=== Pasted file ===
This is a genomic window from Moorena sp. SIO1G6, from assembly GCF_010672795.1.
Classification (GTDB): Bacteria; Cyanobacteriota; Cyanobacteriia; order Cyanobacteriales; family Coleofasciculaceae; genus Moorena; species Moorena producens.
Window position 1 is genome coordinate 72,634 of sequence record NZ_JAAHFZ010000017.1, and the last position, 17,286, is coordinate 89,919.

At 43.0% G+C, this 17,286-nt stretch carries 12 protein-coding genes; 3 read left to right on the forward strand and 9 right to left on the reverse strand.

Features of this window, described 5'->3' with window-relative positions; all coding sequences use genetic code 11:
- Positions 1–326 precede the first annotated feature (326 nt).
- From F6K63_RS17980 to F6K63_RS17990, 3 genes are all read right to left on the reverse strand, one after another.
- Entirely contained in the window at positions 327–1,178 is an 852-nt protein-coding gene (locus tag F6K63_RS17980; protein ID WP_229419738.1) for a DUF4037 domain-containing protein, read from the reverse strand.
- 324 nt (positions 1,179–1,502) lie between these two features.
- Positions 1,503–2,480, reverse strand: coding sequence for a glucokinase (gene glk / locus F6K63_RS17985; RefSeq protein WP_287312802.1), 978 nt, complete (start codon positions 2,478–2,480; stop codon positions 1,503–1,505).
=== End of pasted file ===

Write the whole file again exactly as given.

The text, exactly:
This is a genomic window from Moorena sp. SIO1G6, from assembly GCF_010672795.1.
Classification (GTDB): Bacteria; Cyanobacteriota; Cyanobacteriia; order Cyanobacteriales; family Coleofasciculaceae; genus Moorena; species Moorena producens.
Window position 1 is genome coordinate 72,634 of sequence record NZ_JAAHFZ010000017.1, and the last position, 17,286, is coordinate 89,919.

At 43.0% G+C, this 17,286-nt stretch carries 12 protein-coding genes; 3 read left to right on the forward strand and 9 right to left on the reverse strand.

Features of this window, described 5'->3' with window-relative positions; all coding sequences use genetic code 11:
- Positions 1–326 precede the first annotated feature (326 nt).
- From F6K63_RS17980 to F6K63_RS17990, 3 genes are all read right to left on the reverse strand, one after another.
- Entirely contained in the window at positions 327–1,178 is an 852-nt protein-coding gene (locus tag F6K63_RS17980; protein ID WP_229419738.1) for a DUF4037 domain-containing protein, read from the reverse strand.
- 324 nt (positions 1,179–1,502) lie between these two features.
- Positions 1,503–2,480, reverse strand: coding sequence for a glucokinase (gene glk / locus F6K63_RS17985; RefSeq protein WP_287312802.1), 978 nt, complete (start codon positions 2,478–2,480; stop codon positions 1,503–1,505).